LONDON: Regulators in the U.S. and Europe are investigating possibilities of price fixing in the air cargo industry and several leading trans-Atlantic carriers have been brought under the scanner. In Europe, the European Commission carried out surprise inspections Tuesday at the offices of major European airlines, while the justice department in the U.S. has issued subpoenas to several U.S.-based carriers.
British Airways, Air France, KLM, Lufthansa and Cargolux Airlines of Luxembourg were subject of the inspections in Europe and these airlines said they are cooperating with the authorities probing pricing practices in the industry.
In the U.S., American Airlines said it has a subpoena in this regard. The airline clarified that it has not been told that it was a target of the investigation and did not receive a search warrant.
United Airlines said it received an inquiry from European Commission at its United Cargo office in Frankfurt.
Justice department officials have also searched cargo offices of Japan Airlines at New York’s JFK International Airport. Japan Airlines’ Frankfurt office was also searched by European Commission officials.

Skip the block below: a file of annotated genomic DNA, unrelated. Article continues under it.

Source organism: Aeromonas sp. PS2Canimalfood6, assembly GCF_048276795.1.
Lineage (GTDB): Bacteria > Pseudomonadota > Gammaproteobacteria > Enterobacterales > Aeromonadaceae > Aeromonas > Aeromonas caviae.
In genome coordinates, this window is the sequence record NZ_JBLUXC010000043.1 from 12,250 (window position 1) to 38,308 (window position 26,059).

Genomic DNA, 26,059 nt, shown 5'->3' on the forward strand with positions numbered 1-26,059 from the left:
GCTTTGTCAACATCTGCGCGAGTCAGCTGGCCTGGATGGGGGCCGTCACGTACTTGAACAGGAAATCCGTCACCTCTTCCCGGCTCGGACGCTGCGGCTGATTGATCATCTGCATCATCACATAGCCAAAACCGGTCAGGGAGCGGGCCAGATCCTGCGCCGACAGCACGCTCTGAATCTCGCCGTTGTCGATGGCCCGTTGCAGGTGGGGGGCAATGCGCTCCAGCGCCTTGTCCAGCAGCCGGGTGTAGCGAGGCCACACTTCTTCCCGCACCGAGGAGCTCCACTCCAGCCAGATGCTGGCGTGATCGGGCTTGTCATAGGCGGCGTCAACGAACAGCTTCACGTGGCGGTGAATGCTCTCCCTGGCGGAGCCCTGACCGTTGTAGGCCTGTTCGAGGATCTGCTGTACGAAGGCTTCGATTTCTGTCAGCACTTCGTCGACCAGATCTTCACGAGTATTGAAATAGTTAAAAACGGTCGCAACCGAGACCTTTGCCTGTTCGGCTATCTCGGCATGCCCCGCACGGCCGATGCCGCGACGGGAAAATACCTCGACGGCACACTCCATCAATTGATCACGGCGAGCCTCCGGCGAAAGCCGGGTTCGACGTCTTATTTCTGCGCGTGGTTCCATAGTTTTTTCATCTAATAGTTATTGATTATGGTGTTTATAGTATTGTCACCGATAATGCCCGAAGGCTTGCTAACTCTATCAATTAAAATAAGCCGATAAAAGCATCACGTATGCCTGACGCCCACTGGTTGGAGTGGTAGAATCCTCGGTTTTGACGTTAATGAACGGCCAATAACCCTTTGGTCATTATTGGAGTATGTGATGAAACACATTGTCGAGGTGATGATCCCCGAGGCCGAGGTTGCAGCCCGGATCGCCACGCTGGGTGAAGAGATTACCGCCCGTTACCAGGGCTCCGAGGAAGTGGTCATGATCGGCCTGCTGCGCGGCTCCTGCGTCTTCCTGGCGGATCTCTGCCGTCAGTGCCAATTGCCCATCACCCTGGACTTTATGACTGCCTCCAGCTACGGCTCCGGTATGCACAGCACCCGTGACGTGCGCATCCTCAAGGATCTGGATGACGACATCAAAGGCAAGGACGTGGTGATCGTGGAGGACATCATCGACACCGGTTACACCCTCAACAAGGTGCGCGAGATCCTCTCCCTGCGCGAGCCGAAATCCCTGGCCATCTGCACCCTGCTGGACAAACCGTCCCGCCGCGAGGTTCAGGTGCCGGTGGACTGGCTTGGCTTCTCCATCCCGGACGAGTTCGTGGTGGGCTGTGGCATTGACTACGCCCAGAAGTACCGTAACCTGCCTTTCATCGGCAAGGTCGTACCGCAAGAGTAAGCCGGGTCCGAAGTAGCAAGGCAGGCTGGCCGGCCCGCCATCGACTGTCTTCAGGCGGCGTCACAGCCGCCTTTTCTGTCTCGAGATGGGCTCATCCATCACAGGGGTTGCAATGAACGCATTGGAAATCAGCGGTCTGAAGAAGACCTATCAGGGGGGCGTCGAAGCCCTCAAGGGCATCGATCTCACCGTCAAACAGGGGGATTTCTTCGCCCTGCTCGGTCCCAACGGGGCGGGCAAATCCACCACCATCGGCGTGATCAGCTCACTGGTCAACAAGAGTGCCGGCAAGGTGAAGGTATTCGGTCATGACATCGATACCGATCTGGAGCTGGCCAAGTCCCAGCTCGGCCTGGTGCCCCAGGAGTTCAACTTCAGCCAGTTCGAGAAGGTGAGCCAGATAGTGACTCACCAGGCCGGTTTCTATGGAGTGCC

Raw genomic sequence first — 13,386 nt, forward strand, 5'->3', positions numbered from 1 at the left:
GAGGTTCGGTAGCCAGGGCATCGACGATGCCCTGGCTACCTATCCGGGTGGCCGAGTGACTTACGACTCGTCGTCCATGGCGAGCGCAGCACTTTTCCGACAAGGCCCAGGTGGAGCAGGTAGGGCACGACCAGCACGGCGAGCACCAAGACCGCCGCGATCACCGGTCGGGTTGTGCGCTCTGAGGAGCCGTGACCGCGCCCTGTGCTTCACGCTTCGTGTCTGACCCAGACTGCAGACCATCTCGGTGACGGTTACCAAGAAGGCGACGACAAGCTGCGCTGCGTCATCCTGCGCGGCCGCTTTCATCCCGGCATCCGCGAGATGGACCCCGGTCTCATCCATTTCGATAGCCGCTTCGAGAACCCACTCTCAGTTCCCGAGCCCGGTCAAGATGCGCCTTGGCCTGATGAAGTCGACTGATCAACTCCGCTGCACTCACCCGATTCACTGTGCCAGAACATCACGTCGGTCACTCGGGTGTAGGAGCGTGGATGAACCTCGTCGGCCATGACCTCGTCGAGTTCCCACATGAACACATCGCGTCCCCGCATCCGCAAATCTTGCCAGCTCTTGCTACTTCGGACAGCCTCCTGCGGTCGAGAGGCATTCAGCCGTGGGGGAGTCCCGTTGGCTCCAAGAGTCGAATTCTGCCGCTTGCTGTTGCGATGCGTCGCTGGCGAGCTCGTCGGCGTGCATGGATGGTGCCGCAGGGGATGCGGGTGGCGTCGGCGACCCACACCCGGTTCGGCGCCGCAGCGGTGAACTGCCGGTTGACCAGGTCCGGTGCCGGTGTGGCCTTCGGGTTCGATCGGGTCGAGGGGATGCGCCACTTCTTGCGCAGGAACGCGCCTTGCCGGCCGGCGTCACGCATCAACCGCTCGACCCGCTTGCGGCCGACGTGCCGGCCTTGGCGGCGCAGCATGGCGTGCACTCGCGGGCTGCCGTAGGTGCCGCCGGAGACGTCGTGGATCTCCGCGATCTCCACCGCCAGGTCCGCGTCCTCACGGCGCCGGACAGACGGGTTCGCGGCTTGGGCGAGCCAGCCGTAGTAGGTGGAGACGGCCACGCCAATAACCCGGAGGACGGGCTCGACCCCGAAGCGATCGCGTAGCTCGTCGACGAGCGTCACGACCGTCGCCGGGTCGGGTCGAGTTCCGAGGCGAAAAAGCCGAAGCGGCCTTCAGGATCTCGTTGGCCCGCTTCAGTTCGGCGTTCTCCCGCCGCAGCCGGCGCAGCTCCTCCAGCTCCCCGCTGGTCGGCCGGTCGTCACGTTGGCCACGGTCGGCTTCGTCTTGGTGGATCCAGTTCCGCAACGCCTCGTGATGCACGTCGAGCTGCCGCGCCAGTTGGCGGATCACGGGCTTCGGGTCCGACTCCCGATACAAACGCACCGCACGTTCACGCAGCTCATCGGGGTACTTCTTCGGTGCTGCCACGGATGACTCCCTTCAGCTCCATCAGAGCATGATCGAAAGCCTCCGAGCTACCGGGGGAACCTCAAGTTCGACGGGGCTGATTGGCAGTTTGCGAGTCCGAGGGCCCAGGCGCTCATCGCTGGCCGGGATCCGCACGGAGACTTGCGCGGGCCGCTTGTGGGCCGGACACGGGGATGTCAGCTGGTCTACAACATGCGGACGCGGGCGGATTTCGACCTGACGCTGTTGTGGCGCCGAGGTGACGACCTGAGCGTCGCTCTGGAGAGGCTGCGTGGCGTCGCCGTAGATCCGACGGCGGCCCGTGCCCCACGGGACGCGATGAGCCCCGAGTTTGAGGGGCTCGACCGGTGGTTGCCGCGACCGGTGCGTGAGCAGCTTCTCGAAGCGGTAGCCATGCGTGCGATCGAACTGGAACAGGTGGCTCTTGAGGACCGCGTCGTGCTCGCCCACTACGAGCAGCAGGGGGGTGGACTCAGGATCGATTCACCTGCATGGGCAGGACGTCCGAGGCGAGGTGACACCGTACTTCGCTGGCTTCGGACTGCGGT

South Korean airlines Korean Air Co. and Asiana Airlines Inc., confirmed their offices in Seoul were raided by the local antitrust watchdog, the Fair Trade Commission. The airlines said their offices in Europe and U.S. were, however, not raided.
In Washington, a justice department spokesperson said the U.S. investigators are working with the EU and other authorities to investigate possible “anti-competitive behavior.”
An unnamed federal law enforcement source revealed the raids were carried out on airlines in major cities across the country, including Chicago, New York and Los Angeles.
In Brussels, the European Commission said it had carried out “unannounced inspections” at the offices of several air cargo carriers and these constitute preliminary steps in investigations into suspected cartels.
EC said in a statement that the fact that it carried out such inspections does not mean that the companies are guilty of anti-competitive behavior nor does it prejudge the outcome of the investigation itself.
The commission’s competition spokesperson Jonathan Todd said the commission has reason to believe that the companies concerned may have violated Article 81 EC-Treaty, which prohibits practices such as price fixing. If it is proved, the commission can impose fines.